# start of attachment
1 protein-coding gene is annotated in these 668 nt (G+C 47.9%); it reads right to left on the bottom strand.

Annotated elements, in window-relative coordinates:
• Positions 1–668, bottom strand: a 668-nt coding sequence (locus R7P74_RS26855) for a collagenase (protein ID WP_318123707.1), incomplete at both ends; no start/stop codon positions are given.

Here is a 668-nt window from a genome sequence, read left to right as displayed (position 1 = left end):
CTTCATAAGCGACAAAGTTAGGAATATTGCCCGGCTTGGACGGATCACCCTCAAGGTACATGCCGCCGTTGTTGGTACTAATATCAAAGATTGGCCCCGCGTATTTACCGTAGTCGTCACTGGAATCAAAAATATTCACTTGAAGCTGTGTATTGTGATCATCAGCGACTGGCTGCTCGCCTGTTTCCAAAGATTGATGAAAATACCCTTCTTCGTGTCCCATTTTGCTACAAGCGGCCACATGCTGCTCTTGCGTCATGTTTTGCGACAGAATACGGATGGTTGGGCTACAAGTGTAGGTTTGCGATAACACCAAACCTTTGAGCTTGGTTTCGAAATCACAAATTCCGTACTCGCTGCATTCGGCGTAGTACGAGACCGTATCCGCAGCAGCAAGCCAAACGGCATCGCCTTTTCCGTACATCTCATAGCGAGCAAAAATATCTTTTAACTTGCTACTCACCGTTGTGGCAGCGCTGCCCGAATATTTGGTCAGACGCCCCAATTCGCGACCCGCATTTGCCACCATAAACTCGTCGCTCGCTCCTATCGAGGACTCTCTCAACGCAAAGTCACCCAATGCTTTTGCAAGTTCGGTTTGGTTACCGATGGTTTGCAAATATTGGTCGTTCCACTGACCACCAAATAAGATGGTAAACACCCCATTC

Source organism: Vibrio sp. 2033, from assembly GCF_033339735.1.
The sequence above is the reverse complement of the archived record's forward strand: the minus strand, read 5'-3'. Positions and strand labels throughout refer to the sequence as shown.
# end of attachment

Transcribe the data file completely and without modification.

1 protein-coding gene is annotated in these 668 nt (G+C 47.9%); it reads right to left on the bottom strand.

Annotated elements, in window-relative coordinates:
• Positions 1–668, bottom strand: a 668-nt coding sequence (locus R7P74_RS26855) for a collagenase (protein ID WP_318123707.1), incomplete at both ends; no start/stop codon positions are given.

Here is a 668-nt window from a genome sequence, read left to right as displayed (position 1 = left end):
CTTCATAAGCGACAAAGTTAGGAATATTGCCCGGCTTGGACGGATCACCCTCAAGGTACATGCCGCCGTTGTTGGTACTAATATCAAAGATTGGCCCCGCGTATTTACCGTAGTCGTCACTGGAATCAAAAATATTCACTTGAAGCTGTGTATTGTGATCATCAGCGACTGGCTGCTCGCCTGTTTCCAAAGATTGATGAAAATACCCTTCTTCGTGTCCCATTTTGCTACAAGCGGCCACATGCTGCTCTTGCGTCATGTTTTGCGACAGAATACGGATGGTTGGGCTACAAGTGTAGGTTTGCGATAACACCAAACCTTTGAGCTTGGTTTCGAAATCACAAATTCCGTACTCGCTGCATTCGGCGTAGTACGAGACCGTATCCGCAGCAGCAAGCCAAACGGCATCGCCTTTTCCGTACATCTCATAGCGAGCAAAAATATCTTTTAACTTGCTACTCACCGTTGTGGCAGCGCTGCCCGAATATTTGGTCAGACGCCCCAATTCGCGACCCGCATTTGCCACCATAAACTCGTCGCTCGCTCCTATCGAGGACTCTCTCAACGCAAAGTCACCCAATGCTTTTGCAAGTTCGGTTTGGTTACCGATGGTTTGCAAATATTGGTCGTTCCACTGACCACCAAATAAGATGGTAAACACCCCATTC

Source organism: Vibrio sp. 2033, from assembly GCF_033339735.1.
The sequence above is the reverse complement of the archived record's forward strand: the minus strand, read 5'-3'. Positions and strand labels throughout refer to the sequence as shown.